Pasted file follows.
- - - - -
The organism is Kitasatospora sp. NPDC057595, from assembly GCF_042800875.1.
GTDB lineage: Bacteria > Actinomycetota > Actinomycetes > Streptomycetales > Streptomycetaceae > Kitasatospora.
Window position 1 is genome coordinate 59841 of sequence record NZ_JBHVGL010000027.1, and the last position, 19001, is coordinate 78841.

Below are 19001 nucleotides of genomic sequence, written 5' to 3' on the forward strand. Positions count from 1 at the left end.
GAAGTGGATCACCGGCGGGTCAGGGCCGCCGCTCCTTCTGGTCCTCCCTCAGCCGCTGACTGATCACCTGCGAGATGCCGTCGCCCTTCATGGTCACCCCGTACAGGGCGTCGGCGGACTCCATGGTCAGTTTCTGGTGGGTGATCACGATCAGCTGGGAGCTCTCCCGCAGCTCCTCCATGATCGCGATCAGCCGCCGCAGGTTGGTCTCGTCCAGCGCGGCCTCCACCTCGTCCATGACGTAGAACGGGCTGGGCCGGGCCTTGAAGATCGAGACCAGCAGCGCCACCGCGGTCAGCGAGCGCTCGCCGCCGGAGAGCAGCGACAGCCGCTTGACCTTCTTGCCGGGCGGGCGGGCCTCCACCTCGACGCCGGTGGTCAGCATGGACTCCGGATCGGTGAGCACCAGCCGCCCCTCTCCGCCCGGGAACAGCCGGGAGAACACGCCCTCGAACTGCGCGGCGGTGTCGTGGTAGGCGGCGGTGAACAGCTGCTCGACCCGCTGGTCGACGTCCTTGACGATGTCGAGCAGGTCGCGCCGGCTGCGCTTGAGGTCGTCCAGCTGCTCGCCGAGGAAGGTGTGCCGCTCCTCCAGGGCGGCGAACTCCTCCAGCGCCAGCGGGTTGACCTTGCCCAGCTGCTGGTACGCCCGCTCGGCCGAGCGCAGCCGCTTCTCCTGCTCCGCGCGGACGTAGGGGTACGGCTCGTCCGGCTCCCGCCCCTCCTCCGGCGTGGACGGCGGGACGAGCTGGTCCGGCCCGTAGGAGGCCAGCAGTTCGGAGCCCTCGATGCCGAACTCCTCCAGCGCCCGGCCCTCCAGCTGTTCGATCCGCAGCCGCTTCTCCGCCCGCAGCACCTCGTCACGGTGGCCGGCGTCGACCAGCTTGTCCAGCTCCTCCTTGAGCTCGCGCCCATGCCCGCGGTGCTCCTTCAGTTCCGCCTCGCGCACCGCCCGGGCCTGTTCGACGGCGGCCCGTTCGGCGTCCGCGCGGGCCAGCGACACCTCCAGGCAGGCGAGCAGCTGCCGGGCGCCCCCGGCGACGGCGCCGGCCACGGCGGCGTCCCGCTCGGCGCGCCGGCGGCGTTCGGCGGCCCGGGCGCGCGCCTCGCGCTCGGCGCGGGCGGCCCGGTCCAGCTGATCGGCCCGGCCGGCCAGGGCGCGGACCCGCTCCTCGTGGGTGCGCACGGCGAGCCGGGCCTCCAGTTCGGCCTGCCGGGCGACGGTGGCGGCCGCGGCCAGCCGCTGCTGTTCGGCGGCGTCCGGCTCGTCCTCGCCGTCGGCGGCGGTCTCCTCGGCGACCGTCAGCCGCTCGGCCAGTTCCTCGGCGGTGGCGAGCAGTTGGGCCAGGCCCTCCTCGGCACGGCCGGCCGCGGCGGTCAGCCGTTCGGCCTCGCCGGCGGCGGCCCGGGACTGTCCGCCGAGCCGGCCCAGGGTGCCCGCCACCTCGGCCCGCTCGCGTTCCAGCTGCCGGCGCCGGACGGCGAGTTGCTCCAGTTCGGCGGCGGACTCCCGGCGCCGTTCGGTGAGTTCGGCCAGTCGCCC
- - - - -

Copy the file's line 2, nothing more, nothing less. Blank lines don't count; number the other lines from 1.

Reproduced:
GTDB lineage: Bacteria > Actinomycetota > Actinomycetes > Streptomycetales > Streptomycetaceae > Kitasatospora.